Anyway, on to the subject at hand, I got a Wednesday afternoon from my boyfriend's mother saying I had a package. Cue me jumping up & down by my desk and "Sqweeing" at decimal levels heard only by dogs, for I knew exactly what that package contained. The John Green Box Set!
Yup, that's right this ridiculous reaction was in response to BOOKS. Actual, hard cover, non electronic book. I am, perhaps more than a little late to the Nerdfighter party. I stumbled across the vlogbrothers' YouTube account a few weeks ago when my curiosity, which had been steadily rising due to some amazing gifs and quotes circling the tumblr, and the auditions for The Fault In Our Stars movie, became peaked when I saw the John Green vs. the Squirrel gif in my tumblr feed. See below:
Seriously how could your interest not be peeked after that? So I started watching the Vlogbrother videos, I already knew of Hank Green, thanks to the glory that is The Lizzie Bennet Diaries, and after a handful of episodes found myself to have fallen in love with Nerdfighteria and it's intrepid leaders.
So Thursday morning on my commute in I eagarly jumped in to the world of Hazel Grace and Augustus Waters. By the time I was halfway through my commute home on Friday I had already finished the book, and I sat there, I admit slightly misty eyed, trying to gather my thoughts on the book. My thoughts drifted back to a line in the book, where Hazel is trying to explain the different types of ways to love a book.
"Sometimes, you read a book and it fills you with this weird evangelical zeal, and you become convinced that the shattered world will never be put back together unless and until all living humans read this book." pg 33.
Now, while this isn't my exact feelings toward the book, it's not that far off. My head was swimming with who I wanted to tell to read this book immediately.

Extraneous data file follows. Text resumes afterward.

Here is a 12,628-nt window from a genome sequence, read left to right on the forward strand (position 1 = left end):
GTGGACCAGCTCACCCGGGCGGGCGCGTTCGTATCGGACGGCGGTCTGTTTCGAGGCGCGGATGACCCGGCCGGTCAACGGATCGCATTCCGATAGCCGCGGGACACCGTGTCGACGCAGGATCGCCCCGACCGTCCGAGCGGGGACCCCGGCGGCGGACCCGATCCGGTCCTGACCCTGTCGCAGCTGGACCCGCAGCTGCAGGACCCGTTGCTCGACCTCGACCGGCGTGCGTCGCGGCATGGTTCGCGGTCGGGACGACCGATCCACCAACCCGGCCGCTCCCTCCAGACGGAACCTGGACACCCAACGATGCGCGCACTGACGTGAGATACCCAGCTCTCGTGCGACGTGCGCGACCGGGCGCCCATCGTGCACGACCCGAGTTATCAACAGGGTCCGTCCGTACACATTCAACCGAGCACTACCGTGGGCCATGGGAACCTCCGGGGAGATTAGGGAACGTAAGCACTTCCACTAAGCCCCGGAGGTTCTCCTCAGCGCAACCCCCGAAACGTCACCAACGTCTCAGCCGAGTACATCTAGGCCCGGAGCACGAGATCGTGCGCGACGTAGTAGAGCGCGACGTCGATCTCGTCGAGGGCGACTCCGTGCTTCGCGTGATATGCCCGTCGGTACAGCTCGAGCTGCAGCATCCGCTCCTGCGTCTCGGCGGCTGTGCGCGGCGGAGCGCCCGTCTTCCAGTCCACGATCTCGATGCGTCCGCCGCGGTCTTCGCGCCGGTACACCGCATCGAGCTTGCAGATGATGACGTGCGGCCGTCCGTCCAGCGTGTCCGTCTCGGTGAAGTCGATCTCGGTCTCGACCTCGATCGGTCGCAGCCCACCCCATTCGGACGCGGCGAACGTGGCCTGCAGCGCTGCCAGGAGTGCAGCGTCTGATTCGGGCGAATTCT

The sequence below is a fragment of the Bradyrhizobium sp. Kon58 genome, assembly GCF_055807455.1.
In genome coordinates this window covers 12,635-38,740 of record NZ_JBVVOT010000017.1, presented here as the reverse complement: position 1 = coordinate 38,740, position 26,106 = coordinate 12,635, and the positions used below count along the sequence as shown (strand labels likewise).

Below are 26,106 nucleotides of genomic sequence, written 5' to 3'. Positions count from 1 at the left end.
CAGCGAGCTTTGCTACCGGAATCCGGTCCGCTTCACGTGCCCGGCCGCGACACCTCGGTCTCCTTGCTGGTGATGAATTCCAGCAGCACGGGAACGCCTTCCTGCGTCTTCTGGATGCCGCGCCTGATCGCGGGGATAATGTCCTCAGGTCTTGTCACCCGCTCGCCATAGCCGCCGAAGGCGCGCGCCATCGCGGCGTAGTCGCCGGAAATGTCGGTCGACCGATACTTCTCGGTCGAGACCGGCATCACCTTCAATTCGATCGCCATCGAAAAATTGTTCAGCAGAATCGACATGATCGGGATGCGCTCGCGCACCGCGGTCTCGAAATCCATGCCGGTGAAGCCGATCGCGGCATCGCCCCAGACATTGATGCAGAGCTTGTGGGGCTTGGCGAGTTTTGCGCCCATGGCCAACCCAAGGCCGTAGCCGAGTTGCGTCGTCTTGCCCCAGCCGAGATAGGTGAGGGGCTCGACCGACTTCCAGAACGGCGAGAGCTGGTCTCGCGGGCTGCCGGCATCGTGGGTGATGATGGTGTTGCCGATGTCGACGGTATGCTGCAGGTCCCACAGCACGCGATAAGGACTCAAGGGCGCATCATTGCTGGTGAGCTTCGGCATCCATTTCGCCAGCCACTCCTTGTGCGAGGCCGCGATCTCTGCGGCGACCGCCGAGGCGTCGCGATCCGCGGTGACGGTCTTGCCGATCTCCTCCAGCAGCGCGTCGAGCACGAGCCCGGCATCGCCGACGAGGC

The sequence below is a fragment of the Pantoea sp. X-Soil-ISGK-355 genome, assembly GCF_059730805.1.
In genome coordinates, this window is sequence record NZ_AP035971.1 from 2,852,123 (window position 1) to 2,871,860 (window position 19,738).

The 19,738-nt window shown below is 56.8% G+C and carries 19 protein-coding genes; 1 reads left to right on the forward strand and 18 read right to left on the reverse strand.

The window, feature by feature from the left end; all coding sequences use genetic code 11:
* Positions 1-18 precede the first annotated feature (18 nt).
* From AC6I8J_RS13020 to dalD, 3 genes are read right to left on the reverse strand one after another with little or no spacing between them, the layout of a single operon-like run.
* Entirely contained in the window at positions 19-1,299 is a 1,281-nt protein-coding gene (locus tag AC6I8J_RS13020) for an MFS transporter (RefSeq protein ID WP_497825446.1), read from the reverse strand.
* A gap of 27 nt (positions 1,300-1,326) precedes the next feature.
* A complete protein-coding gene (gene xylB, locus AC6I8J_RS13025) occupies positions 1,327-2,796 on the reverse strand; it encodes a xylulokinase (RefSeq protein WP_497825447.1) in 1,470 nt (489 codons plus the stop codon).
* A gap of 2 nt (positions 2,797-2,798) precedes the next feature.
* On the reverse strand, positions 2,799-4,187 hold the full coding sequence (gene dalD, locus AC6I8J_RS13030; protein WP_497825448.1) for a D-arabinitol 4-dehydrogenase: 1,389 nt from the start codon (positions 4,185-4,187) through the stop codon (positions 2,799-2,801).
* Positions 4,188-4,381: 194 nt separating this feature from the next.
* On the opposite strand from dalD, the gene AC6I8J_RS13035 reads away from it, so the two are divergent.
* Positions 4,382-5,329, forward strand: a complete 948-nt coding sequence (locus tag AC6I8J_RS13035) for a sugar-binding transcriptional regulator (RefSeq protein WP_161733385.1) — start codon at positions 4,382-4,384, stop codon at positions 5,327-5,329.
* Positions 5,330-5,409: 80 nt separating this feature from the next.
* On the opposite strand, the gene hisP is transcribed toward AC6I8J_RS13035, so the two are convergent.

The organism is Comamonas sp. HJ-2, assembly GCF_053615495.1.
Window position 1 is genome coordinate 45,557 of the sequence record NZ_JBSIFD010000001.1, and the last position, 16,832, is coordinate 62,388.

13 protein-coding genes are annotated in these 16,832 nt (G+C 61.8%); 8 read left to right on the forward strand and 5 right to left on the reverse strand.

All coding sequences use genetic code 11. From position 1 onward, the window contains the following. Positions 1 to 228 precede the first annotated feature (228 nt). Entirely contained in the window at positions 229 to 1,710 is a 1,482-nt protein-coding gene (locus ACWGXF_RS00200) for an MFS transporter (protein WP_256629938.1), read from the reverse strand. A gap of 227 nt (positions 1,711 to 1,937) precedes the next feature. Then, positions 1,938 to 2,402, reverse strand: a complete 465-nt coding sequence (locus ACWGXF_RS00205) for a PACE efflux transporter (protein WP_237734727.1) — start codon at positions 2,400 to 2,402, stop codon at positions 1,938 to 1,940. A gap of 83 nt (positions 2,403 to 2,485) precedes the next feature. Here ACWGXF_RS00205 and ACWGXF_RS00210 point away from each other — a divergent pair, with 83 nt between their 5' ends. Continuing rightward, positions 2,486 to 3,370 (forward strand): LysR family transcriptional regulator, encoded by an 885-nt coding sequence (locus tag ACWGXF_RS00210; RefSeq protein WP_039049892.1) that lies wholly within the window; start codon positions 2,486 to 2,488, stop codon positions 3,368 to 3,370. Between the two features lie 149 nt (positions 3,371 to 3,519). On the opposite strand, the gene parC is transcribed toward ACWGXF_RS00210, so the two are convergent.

The book is told through the eyes of sixteen year old Hazel Grace Lanchester. Hazel is not your typical teenager, Hazel is dying of cancer. She has no hope or remission, only that the medication she is on will keep her alive for a little bit longer. How much longer is anyone's guess. Her mother suspects her of being depressed and begins, at her doctor's suggestion forces her to attend a support group for kids with cancer. At first going to support group seems like torture, unntil one day Hazel meets Augustus Waters and suddenly everything changes.
Let it first be said that I am not a fan of sad things. I generally feel that there is enough sadness in the world that I would rather spend my free time, watching/reading something silly and fun. I am willing however to make The Fault In Our Stars an exception to this general rule. Despite being about teenagers dealing with cancer, it is not a story about dying, it's, as cliche as sounds, as story about life. A reminder that life is not "a wish granting factory", but just because things aren't anywhere near perfect, doesn't mean we should give up. Even the smallest of infinities are worth experiencing.
Do yourself a favor and read the book. You can find it on Amazon here.